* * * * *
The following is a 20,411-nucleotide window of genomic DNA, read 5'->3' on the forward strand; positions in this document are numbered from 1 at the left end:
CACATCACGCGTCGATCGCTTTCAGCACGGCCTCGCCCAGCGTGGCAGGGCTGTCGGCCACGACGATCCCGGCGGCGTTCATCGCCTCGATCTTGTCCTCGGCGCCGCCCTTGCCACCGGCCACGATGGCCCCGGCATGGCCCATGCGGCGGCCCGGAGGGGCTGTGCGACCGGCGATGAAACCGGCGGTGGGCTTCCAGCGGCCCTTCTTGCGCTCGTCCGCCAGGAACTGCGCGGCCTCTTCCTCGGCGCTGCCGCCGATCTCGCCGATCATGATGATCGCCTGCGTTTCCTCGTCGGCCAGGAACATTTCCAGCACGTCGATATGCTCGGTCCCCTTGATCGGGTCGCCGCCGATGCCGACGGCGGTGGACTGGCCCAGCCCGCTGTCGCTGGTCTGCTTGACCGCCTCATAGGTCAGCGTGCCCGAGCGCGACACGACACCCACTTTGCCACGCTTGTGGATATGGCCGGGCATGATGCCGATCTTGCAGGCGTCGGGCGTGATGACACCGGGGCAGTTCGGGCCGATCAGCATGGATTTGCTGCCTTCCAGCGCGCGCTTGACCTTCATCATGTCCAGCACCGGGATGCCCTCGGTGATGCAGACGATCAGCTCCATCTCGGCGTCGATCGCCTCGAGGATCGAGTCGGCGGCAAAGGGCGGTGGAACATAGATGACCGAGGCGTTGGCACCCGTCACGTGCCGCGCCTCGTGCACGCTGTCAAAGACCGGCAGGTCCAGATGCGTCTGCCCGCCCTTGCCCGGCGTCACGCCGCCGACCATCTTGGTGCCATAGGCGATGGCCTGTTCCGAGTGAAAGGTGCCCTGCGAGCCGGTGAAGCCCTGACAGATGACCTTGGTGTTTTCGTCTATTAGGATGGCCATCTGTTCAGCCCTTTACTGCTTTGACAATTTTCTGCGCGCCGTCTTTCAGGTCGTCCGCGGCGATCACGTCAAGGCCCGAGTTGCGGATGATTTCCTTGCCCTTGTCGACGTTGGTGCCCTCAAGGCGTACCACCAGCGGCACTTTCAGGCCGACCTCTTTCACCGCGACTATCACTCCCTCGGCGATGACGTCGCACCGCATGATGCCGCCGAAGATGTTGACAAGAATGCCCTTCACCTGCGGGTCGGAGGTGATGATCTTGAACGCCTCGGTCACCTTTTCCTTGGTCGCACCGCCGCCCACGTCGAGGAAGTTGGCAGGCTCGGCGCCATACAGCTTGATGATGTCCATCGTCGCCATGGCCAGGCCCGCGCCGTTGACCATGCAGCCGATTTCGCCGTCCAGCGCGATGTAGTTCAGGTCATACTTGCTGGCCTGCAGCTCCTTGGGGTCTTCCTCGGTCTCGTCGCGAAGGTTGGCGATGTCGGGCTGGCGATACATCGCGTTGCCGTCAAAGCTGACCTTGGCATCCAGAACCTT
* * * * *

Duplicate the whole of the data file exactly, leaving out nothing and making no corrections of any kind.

The following is a 20,411-nucleotide window of genomic DNA, read 5'->3' on the forward strand; positions in this document are numbered from 1 at the left end:
CACATCACGCGTCGATCGCTTTCAGCACGGCCTCGCCCAGCGTGGCAGGGCTGTCGGCCACGACGATCCCGGCGGCGTTCATCGCCTCGATCTTGTCCTCGGCGCCGCCCTTGCCACCGGCCACGATGGCCCCGGCATGGCCCATGCGGCGGCCCGGAGGGGCTGTGCGACCGGCGATGAAACCGGCGGTGGGCTTCCAGCGGCCCTTCTTGCGCTCGTCCGCCAGGAACTGCGCGGCCTCTTCCTCGGCGCTGCCGCCGATCTCGCCGATCATGATGATCGCCTGCGTTTCCTCGTCGGCCAGGAACATTTCCAGCACGTCGATATGCTCGGTCCCCTTGATCGGGTCGCCGCCGATGCCGACGGCGGTGGACTGGCCCAGCCCGCTGTCGCTGGTCTGCTTGACCGCCTCATAGGTCAGCGTGCCCGAGCGCGACACGACACCCACTTTGCCACGCTTGTGGATATGGCCGGGCATGATGCCGATCTTGCAGGCGTCGGGCGTGATGACACCGGGGCAGTTCGGGCCGATCAGCATGGATTTGCTGCCTTCCAGCGCGCGCTTGACCTTCATCATGTCCAGCACCGGGATGCCCTCGGTGATGCAGACGATCAGCTCCATCTCGGCGTCGATCGCCTCGAGGATCGAGTCGGCGGCAAAGGGCGGTGGAACATAGATGACCGAGGCGTTGGCACCCGTCACGTGCCGCGCCTCGTGCACGCTGTCAAAGACCGGCAGGTCCAGATGCGTCTGCCCGCCCTTGCCCGGCGTCACGCCGCCGACCATCTTGGTGCCATAGGCGATGGCCTGTTCCGAGTGAAAGGTGCCCTGCGAGCCGGTGAAGCCCTGACAGATGACCTTGGTGTTTTCGTCTATTAGGATGGCCATCTGTTCAGCCCTTTACTGCTTTGACAATTTTCTGCGCGCCGTCTTTCAGGTCGTCCGCGGCGATCACGTCAAGGCCCGAGTTGCGGATGATTTCCTTGCCCTTGTCGACGTTGGTGCCCTCAAGGCGTACCACCAGCGGCACTTTCAGGCCGACCTCTTTCACCGCGACTATCACTCCCTCGGCGATGACGTCGCACCGCATGATGCCGCCGAAGATGTTGACAAGAATGCCCTTCACCTGCGGGTCGGAGGTGATGATCTTGAACGCCTCGGTCACCTTTTCCTTGGTCGCACCGCCGCCCACGTCGAGGAAGTTGGCAGGCTCGGCGCCATACAGCTTGATGATGTCCATCGTCGCCATGGCCAGGCCCGCGCCGTTGACCATGCAGCCGATTTCGCCGTCCAGCGCGATGTAGTTCAGGTCATACTTGCTGGCCTGCAGCTCCTTGGGGTCTTCCTCGGTCTCGTCGCGAAGGTTGGCGATGTCGGGCTGGCGATACATCGCGTTGCCGTCAAAGCTGACCTTGGCATCCAGAACCTT